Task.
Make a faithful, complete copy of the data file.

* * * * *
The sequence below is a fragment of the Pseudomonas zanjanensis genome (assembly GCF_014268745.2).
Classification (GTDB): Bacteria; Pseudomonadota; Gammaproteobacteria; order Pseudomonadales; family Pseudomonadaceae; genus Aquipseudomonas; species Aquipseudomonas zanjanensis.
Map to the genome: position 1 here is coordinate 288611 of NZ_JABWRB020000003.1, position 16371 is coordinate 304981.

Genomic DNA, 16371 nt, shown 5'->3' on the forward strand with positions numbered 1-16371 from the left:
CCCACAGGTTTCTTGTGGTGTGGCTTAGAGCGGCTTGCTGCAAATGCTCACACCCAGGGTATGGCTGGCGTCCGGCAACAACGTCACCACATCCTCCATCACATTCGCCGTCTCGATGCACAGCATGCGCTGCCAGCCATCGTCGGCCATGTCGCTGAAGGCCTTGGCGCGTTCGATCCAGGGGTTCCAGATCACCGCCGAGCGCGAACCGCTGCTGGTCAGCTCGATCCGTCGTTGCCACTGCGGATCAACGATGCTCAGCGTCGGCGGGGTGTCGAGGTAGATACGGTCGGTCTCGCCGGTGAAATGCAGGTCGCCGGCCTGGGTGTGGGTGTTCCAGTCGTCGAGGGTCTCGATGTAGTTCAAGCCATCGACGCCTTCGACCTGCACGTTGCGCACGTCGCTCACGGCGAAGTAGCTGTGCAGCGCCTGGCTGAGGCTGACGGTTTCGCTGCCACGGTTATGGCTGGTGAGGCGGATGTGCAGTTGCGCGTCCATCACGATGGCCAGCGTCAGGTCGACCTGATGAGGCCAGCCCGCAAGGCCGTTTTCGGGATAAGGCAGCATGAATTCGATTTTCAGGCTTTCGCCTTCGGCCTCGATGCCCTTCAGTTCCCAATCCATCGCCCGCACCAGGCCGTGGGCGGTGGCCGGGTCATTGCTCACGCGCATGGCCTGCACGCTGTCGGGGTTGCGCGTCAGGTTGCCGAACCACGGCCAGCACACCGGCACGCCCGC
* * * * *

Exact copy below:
The sequence below is a fragment of the Pseudomonas zanjanensis genome (assembly GCF_014268745.2).
Classification (GTDB): Bacteria; Pseudomonadota; Gammaproteobacteria; order Pseudomonadales; family Pseudomonadaceae; genus Aquipseudomonas; species Aquipseudomonas zanjanensis.
Map to the genome: position 1 here is coordinate 288611 of NZ_JABWRB020000003.1, position 16371 is coordinate 304981.

Genomic DNA, 16371 nt, shown 5'->3' on the forward strand with positions numbered 1-16371 from the left:
CCCACAGGTTTCTTGTGGTGTGGCTTAGAGCGGCTTGCTGCAAATGCTCACACCCAGGGTATGGCTGGCGTCCGGCAACAACGTCACCACATCCTCCATCACATTCGCCGTCTCGATGCACAGCATGCGCTGCCAGCCATCGTCGGCCATGTCGCTGAAGGCCTTGGCGCGTTCGATCCAGGGGTTCCAGATCACCGCCGAGCGCGAACCGCTGCTGGTCAGCTCGATCCGTCGTTGCCACTGCGGATCAACGATGCTCAGCGTCGGCGGGGTGTCGAGGTAGATACGGTCGGTCTCGCCGGTGAAATGCAGGTCGCCGGCCTGGGTGTGGGTGTTCCAGTCGTCGAGGGTCTCGATGTAGTTCAAGCCATCGACGCCTTCGACCTGCACGTTGCGCACGTCGCTCACGGCGAAGTAGCTGTGCAGCGCCTGGCTGAGGCTGACGGTTTCGCTGCCACGGTTATGGCTGGTGAGGCGGATGTGCAGTTGCGCGTCCATCACGATGGCCAGCGTCAGGTCGACCTGATGAGGCCAGCCCGCAAGGCCGTTTTCGGGATAAGGCAGCATGAATTCGATTTTCAGGCTTTCGCCTTCGGCCTCGATGCCCTTCAGTTCCCAATCCATCGCCCGCACCAGGCCGTGGGCGGTGGCCGGGTCATTGCTCACGCGCATGGCCTGCACGCTGTCGGGGTTGCGCGTCAGGTTGCCGAACCACGGCCAGCACACCGGCACGCCCGC